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What are the signs of head and neck carcinoma?

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Patients with head and neck squamous cell carcinoma experience a variety of symptoms. Early signs include pain, facial swelling, redness of the skin, weight loss and difficulty talking or swallowing. Lymph nodal involvement causes difficulty swallowing, low weight, swollen and sore throat, swollen neck, a hoarse voice and swelling around the mouth. If head and neck tumours are detected early, an excellent cure rate can be achieved through radical surgical treatment.

Unverified Answer

Does fitbit improve quality of life for those with head and neck carcinoma?

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Subjects' perceptions of the Fitbit are more positive if the device is worn continuously as opposed to when it is used during meal times or at night.

Unverified Answer

What is fitbit?

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As an empirical measurement, the Fitbit has some utility for tracking weight loss in patients with cancer. However, this result may reflect a lack of standardization or randomization of the study and therefore the reliability of these results should be determined empirically.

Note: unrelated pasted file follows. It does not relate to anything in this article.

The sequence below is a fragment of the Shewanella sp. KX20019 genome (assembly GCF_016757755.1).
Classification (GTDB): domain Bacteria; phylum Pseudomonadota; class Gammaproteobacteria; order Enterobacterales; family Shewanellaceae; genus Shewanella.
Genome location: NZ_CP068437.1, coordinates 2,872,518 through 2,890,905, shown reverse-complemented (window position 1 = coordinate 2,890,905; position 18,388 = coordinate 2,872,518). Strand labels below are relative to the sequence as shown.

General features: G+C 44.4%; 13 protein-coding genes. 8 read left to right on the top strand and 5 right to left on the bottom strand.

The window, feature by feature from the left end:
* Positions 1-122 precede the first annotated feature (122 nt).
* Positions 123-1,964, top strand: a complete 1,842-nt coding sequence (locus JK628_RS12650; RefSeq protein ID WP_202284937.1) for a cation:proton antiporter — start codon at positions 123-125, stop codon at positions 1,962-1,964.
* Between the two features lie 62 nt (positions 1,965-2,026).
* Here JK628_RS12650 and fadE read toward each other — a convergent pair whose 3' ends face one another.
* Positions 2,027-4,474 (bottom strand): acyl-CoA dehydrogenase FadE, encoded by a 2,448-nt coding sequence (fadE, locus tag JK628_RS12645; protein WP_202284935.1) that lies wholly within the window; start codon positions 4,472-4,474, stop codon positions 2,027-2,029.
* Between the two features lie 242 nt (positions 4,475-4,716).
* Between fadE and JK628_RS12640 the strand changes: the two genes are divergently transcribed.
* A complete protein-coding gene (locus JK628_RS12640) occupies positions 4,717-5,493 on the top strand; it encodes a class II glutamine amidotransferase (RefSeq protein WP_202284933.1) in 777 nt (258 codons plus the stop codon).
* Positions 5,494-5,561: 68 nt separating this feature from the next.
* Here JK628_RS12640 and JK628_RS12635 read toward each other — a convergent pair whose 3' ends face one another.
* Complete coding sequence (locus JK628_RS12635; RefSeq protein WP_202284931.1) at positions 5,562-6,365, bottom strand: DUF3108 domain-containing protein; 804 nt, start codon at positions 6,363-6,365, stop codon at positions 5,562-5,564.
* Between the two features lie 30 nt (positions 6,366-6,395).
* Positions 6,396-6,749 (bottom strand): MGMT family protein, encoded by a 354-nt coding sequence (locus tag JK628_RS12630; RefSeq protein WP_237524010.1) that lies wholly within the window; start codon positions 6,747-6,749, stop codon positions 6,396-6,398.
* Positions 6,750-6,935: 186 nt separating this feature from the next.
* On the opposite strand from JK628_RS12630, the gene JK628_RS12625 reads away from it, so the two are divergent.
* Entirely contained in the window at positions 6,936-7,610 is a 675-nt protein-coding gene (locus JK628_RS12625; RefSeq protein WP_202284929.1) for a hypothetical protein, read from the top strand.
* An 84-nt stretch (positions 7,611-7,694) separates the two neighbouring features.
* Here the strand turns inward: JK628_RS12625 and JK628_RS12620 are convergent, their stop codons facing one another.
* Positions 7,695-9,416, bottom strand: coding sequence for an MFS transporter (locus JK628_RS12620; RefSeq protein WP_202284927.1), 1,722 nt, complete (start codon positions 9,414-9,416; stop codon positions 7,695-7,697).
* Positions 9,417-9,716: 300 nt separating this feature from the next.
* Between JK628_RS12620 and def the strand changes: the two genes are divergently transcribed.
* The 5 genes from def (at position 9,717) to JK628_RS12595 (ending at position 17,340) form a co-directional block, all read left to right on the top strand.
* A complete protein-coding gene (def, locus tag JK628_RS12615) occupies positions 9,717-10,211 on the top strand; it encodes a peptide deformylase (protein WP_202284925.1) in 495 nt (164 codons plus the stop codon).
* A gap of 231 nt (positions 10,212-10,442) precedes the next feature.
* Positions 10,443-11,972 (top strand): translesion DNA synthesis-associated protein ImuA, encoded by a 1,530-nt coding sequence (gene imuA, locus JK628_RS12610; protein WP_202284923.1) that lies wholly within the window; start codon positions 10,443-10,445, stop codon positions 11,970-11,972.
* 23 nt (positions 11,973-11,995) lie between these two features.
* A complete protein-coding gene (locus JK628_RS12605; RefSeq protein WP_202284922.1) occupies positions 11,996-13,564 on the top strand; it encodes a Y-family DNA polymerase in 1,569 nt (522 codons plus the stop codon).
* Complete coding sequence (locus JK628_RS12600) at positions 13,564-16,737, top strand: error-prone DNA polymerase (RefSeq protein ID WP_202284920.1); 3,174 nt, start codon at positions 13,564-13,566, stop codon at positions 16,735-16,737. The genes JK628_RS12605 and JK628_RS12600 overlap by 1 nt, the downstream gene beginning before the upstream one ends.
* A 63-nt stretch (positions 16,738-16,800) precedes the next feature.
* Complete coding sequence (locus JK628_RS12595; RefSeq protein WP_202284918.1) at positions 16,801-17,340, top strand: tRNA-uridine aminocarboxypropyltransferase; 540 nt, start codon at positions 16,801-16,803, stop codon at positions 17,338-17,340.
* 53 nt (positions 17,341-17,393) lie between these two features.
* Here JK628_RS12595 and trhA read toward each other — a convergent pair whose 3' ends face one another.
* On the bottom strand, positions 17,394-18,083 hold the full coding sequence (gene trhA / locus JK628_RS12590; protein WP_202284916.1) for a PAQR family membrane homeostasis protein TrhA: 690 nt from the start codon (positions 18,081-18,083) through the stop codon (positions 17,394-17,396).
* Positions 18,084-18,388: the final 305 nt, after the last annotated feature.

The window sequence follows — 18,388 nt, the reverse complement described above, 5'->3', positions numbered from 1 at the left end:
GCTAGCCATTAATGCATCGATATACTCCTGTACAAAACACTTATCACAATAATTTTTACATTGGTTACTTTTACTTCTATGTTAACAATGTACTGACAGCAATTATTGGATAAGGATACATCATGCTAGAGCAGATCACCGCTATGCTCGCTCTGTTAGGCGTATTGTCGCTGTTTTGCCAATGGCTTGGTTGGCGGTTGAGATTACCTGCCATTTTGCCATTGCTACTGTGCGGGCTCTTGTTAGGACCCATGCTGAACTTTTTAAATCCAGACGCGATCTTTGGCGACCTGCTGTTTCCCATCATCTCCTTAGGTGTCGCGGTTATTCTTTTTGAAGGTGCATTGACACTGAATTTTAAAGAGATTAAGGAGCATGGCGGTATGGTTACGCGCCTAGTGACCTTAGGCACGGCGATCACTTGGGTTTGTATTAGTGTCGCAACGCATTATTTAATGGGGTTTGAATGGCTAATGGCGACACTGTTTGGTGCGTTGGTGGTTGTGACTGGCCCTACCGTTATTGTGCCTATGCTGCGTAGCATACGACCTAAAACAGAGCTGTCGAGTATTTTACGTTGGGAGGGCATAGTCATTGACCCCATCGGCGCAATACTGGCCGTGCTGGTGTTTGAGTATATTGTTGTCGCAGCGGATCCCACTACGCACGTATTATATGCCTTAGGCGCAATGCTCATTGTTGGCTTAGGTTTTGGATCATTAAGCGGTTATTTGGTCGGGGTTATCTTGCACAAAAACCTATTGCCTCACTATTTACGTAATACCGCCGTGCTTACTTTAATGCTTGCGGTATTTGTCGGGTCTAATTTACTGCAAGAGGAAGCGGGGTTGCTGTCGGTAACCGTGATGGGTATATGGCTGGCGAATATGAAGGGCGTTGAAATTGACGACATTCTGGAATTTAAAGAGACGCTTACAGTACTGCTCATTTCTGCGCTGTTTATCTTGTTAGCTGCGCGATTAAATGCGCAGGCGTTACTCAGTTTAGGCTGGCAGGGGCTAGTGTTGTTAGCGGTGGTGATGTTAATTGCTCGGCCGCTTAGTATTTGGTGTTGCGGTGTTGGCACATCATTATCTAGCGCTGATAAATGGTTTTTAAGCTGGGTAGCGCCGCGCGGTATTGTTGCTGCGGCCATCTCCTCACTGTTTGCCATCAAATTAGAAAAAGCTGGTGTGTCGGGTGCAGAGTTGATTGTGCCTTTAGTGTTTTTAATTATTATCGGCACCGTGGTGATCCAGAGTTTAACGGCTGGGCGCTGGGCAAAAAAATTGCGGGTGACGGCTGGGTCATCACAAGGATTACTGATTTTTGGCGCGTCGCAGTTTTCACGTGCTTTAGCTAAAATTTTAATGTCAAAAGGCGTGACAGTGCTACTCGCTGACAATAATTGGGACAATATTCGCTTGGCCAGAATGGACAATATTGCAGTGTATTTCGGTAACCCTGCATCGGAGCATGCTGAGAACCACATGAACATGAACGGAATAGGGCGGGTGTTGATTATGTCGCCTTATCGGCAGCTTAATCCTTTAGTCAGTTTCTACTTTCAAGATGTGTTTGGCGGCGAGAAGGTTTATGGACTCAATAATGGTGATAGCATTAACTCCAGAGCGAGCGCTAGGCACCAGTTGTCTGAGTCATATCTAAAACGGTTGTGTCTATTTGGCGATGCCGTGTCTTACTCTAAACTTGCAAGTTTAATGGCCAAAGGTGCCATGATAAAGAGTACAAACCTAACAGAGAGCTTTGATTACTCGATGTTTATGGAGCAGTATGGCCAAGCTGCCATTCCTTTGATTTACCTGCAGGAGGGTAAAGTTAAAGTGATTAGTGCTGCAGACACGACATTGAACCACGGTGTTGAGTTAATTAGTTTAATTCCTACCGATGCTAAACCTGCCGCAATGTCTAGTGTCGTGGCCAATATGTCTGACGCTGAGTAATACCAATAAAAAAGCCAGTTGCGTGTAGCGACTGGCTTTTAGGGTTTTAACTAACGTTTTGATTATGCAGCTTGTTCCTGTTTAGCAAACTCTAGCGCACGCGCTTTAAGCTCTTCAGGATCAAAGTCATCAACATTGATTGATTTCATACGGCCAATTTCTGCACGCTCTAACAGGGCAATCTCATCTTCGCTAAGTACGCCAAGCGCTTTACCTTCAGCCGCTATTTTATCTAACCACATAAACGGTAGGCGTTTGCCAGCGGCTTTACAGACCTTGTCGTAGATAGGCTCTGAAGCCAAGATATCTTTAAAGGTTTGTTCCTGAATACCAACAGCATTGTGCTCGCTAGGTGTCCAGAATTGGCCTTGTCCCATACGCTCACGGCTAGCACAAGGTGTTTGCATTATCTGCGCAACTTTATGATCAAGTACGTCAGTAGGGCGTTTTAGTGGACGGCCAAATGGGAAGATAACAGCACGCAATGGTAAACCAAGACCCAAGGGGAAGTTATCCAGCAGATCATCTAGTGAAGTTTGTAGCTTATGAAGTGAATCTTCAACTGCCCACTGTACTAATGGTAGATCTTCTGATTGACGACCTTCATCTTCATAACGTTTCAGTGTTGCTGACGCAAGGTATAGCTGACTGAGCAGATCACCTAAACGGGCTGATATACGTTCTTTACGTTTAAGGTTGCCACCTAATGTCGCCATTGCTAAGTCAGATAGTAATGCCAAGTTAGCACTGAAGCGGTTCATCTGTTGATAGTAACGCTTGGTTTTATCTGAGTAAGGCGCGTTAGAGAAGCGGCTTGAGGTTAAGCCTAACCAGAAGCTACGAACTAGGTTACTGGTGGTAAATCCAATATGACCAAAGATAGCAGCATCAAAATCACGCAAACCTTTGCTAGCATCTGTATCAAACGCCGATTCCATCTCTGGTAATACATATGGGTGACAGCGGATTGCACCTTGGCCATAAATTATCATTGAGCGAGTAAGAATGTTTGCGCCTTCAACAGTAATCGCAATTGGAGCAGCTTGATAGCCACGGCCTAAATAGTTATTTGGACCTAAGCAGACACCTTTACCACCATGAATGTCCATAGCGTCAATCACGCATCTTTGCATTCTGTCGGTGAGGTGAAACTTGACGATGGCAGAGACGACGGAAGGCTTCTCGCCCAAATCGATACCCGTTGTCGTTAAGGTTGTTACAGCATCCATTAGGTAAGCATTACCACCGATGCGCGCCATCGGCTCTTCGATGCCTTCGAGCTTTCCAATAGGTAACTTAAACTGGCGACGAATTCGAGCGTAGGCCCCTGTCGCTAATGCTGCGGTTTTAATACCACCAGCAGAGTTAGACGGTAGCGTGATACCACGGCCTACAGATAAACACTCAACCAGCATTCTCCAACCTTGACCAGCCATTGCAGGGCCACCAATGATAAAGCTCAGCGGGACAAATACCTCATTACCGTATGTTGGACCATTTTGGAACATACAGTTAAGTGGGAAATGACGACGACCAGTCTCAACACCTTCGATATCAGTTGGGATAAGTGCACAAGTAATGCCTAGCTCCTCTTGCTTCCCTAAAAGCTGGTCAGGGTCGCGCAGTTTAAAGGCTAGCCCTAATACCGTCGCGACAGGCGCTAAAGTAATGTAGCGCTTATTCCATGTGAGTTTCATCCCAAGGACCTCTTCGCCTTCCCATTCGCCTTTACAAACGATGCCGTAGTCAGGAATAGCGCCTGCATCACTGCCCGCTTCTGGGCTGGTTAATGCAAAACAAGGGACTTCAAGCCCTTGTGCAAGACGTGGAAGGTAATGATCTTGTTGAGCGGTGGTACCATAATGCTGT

Unverified Answer

Have there been other clinical trials involving fitbit?

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Although Fitbit technology is an effective tool in tracking fat mass loss in overweight or obese individuals, we could not find any trials performed in a clinical setting for people with head and neck cancer.

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Is fitbit typically used in combination with any other treatments?

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This first study to investigate the use of Fitbit as add-on treatment of head and neck radiation therapy showed that Fitbit decreases the dose to the cervical spinal cord, leads to a shorter latency to regain activity, and enhances quality of life.

Unverified Answer

What is the latest research for head and neck carcinoma?

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The research published during last 3 years provides a basis for designing clinical trials in HNC patients and evaluating the quality of research published in journals that publish HNC research. Further investigation of the effects of adjuvant therapies are needed to improve patient outcome.

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Have there been any new discoveries for treating head and neck carcinoma?

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Data from a recent study revealed the absence of any new active ingredients for treating head and neck carcinoma, even if in recent times a new type of oral chemotherapy for treating head and neck carcinoma has been developed, and therefore it is of crucial importance to review existing guidelines in order to discover what type of treatment the patients should receive.

Unverified Answer